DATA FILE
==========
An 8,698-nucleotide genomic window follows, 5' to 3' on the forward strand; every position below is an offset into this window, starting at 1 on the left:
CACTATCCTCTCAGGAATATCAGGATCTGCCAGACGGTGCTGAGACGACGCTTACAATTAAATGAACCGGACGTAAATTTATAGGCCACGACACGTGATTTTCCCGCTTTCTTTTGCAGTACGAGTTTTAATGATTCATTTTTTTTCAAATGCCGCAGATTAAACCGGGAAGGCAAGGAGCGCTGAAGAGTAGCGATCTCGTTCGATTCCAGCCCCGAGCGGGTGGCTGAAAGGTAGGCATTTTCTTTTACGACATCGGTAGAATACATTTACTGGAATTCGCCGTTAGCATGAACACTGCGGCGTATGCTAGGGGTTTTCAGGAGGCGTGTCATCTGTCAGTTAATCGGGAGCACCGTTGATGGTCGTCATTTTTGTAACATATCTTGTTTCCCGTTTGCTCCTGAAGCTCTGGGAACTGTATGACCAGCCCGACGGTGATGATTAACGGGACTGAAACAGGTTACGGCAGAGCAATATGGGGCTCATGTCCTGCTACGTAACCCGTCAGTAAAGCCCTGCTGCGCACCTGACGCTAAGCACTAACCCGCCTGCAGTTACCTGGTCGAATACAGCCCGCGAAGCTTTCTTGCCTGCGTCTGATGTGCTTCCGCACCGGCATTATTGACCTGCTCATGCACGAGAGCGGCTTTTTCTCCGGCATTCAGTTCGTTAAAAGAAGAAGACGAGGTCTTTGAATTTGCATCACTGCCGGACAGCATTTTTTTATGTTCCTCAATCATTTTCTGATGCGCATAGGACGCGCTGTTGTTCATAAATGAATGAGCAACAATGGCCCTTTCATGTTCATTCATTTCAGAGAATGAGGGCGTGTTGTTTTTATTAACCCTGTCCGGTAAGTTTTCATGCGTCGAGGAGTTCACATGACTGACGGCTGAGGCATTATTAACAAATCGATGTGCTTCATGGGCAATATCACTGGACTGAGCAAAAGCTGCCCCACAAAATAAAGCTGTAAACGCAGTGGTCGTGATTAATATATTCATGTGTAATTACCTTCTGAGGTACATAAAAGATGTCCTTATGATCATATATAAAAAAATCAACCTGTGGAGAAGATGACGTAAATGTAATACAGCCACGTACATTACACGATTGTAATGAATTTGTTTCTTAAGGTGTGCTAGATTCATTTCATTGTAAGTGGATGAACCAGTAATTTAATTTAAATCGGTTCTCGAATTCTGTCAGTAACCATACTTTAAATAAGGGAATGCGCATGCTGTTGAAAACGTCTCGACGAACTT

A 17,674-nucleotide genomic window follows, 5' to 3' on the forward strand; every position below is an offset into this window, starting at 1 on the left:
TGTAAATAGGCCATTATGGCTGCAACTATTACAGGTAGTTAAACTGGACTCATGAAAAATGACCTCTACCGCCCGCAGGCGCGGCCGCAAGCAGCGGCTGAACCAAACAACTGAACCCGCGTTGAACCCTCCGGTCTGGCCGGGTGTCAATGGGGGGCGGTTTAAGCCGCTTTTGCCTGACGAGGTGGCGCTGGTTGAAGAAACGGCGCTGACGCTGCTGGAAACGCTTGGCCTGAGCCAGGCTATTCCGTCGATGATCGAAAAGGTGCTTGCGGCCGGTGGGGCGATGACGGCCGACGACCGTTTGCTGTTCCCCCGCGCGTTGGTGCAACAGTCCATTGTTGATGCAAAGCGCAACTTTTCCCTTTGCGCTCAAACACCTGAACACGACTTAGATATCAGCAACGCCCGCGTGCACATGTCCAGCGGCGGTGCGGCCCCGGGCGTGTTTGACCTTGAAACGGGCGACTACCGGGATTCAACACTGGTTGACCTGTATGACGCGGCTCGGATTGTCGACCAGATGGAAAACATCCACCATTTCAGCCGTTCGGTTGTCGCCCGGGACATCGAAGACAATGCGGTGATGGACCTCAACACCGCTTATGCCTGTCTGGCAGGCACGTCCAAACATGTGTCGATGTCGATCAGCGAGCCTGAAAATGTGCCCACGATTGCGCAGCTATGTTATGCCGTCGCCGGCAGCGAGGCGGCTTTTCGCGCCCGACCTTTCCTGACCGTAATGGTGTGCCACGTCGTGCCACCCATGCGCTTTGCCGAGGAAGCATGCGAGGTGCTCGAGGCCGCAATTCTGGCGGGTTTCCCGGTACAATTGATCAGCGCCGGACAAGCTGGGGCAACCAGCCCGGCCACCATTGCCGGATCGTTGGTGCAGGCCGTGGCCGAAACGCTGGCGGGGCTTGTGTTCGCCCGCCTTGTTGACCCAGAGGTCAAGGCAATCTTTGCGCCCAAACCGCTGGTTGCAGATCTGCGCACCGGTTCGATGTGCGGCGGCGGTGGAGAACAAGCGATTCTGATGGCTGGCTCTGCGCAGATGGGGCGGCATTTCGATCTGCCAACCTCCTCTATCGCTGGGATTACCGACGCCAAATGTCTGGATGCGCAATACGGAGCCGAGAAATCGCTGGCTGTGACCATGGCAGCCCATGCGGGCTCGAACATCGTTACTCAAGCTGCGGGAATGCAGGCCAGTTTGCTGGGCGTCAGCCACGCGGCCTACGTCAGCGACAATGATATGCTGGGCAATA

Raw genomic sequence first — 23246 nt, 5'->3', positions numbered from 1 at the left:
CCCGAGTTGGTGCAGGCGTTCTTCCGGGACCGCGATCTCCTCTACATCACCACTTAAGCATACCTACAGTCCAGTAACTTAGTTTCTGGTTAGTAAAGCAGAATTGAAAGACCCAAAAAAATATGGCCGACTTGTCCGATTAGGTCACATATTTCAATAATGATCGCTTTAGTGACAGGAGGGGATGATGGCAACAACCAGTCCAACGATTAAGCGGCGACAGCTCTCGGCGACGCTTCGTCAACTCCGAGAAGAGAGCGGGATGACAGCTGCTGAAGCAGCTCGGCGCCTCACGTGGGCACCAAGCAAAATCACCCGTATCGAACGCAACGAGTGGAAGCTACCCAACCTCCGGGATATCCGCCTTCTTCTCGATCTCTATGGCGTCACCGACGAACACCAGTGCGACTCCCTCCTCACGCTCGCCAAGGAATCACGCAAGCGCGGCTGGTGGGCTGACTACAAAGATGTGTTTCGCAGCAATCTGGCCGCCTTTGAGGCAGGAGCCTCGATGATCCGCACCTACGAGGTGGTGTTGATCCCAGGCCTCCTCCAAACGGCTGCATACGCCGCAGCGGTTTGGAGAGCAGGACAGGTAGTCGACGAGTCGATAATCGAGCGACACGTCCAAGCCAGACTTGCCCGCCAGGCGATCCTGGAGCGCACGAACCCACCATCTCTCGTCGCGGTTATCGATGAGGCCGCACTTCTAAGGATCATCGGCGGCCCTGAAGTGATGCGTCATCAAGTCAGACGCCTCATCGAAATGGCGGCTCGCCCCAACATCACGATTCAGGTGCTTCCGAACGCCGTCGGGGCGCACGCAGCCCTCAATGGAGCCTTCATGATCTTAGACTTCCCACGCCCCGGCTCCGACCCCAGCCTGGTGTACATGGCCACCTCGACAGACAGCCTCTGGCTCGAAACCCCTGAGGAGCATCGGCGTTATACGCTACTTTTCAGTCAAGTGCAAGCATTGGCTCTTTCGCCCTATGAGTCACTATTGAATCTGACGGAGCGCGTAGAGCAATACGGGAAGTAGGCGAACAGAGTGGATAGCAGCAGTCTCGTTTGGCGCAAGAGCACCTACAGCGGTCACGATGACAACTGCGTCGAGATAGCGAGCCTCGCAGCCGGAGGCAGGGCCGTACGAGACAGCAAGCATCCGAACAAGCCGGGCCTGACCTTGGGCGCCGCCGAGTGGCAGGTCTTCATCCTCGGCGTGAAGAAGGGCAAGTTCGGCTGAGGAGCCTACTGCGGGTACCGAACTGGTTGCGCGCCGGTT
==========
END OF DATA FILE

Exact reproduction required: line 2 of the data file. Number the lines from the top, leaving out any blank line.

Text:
CACTATCCTCTCAGGAATATCAGGATCTGCCAGACGGTGCTGAGACGACGCTTACAATTAAATGAACCGGACGTAAATTTATAGGCCACGACACGTGATTTTCCCGCTTTCTTTTGCAGTACGAGTTTTAATGATTCATTTTTTTTCAAATGCCGCAGATTAAACCGGGAAGGCAAGGAGCGCTGAAGAGTAGCGATCTCGTTCGATTCCAGCCCCGAGCGGGTGGCTGAAAGGTAGGCATTTTCTTTTACGACATCGGTAGAATACATTTACTGGAATTCGCCGTTAGCATGAACACTGCGGCGTATGCTAGGGGTTTTCAGGAGGCGTGTCATCTGTCAGTTAATCGGGAGCACCGTTGATGGTCGTCATTTTTGTAACATATCTTGTTTCCCGTTTGCTCCTGAAGCTCTGGGAACTGTATGACCAGCCCGACGGTGATGATTAACGGGACTGAAACAGGTTACGGCAGAGCAATATGGGGCTCATGTCCTGCTACGTAACCCGTCAGTAAAGCCCTGCTGCGCACCTGACGCTAAGCACTAACCCGCCTGCAGTTACCTGGTCGAATACAGCCCGCGAAGCTTTCTTGCCTGCGTCTGATGTGCTTCCGCACCGGCATTATTGACCTGCTCATGCACGAGAGCGGCTTTTTCTCCGGCATTCAGTTCGTTAAAAGAAGAAGACGAGGTCTTTGAATTTGCATCACTGCCGGACAGCATTTTTTTATGTTCCTCAATCATTTTCTGATGCGCATAGGACGCGCTGTTGTTCATAAATGAATGAGCAACAATGGCCCTTTCATGTTCATTCATTTCAGAGAATGAGGGCGTGTTGTTTTTATTAACCCTGTCCGGTAAGTTTTCATGCGTCGAGGAGTTCACATGACTGACGGCTGAGGCATTATTAACAAATCGATGTGCTTCATGGGCAATATCACTGGACTGAGCAAAAGCTGCCCCACAAAATAAAGCTGTAAACGCAGTGGTCGTGATTAATATATTCATGTGTAATTACCTTCTGAGGTACATAAAAGATGTCCTTATGATCATATATAAAAAAATCAACCTGTGGAGAAGATGACGTAAATGTAATACAGCCACGTACATTACACGATTGTAATGAATTTGTTTCTTAAGGTGTGCTAGATTCATTTCATTGTAAGTGGATGAACCAGTAATTTAATTTAAATCGGTTCTCGAATTCTGTCAGTAACCATACTTTAAATAAGGGAATGCGCATGCTGTTGAAAACGTCTCGACGAACTT